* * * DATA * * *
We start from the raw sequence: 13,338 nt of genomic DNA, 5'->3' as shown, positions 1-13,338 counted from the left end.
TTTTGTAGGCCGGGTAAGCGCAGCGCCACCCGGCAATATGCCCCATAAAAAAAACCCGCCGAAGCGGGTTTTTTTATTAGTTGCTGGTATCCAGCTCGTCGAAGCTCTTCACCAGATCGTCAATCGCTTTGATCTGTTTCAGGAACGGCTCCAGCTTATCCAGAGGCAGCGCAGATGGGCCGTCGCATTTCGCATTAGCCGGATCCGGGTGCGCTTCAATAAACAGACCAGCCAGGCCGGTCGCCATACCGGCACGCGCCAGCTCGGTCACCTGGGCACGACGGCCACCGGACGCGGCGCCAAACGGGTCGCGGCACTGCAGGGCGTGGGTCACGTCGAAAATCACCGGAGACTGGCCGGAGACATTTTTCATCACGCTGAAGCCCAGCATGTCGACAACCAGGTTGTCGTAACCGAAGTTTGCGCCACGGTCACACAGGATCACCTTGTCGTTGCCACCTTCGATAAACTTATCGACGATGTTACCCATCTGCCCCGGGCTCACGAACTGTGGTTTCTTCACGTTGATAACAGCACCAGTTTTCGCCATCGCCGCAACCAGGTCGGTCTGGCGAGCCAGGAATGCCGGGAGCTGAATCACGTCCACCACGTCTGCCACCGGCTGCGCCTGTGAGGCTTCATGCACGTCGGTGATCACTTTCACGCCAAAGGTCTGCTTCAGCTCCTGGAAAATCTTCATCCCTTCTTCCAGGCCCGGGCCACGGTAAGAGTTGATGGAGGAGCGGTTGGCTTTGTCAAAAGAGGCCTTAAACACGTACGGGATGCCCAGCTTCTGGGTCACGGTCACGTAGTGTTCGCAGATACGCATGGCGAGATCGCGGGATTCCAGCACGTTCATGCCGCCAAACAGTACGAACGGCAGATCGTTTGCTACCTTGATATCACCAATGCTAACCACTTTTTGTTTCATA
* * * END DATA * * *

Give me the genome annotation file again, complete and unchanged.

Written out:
We start from the raw sequence: 13,338 nt of genomic DNA, 5'->3' as shown, positions 1-13,338 counted from the left end.
TTTTGTAGGCCGGGTAAGCGCAGCGCCACCCGGCAATATGCCCCATAAAAAAAACCCGCCGAAGCGGGTTTTTTTATTAGTTGCTGGTATCCAGCTCGTCGAAGCTCTTCACCAGATCGTCAATCGCTTTGATCTGTTTCAGGAACGGCTCCAGCTTATCCAGAGGCAGCGCAGATGGGCCGTCGCATTTCGCATTAGCCGGATCCGGGTGCGCTTCAATAAACAGACCAGCCAGGCCGGTCGCCATACCGGCACGCGCCAGCTCGGTCACCTGGGCACGACGGCCACCGGACGCGGCGCCAAACGGGTCGCGGCACTGCAGGGCGTGGGTCACGTCGAAAATCACCGGAGACTGGCCGGAGACATTTTTCATCACGCTGAAGCCCAGCATGTCGACAACCAGGTTGTCGTAACCGAAGTTTGCGCCACGGTCACACAGGATCACCTTGTCGTTGCCACCTTCGATAAACTTATCGACGATGTTACCCATCTGCCCCGGGCTCACGAACTGTGGTTTCTTCACGTTGATAACAGCACCAGTTTTCGCCATCGCCGCAACCAGGTCGGTCTGGCGAGCCAGGAATGCCGGGAGCTGAATCACGTCCACCACGTCTGCCACCGGCTGCGCCTGTGAGGCTTCATGCACGTCGGTGATCACTTTCACGCCAAAGGTCTGCTTCAGCTCCTGGAAAATCTTCATCCCTTCTTCCAGGCCCGGGCCACGGTAAGAGTTGATGGAGGAGCGGTTGGCTTTGTCAAAAGAGGCCTTAAACACGTACGGGATGCCCAGCTTCTGGGTCACGGTCACGTAGTGTTCGCAGATACGCATGGCGAGATCGCGGGATTCCAGCACGTTCATGCCGCCAAACAGTACGAACGGCAGATCGTTTGCTACCTTGATATCACCAATGCTAACCACTTTTTGTTTCATA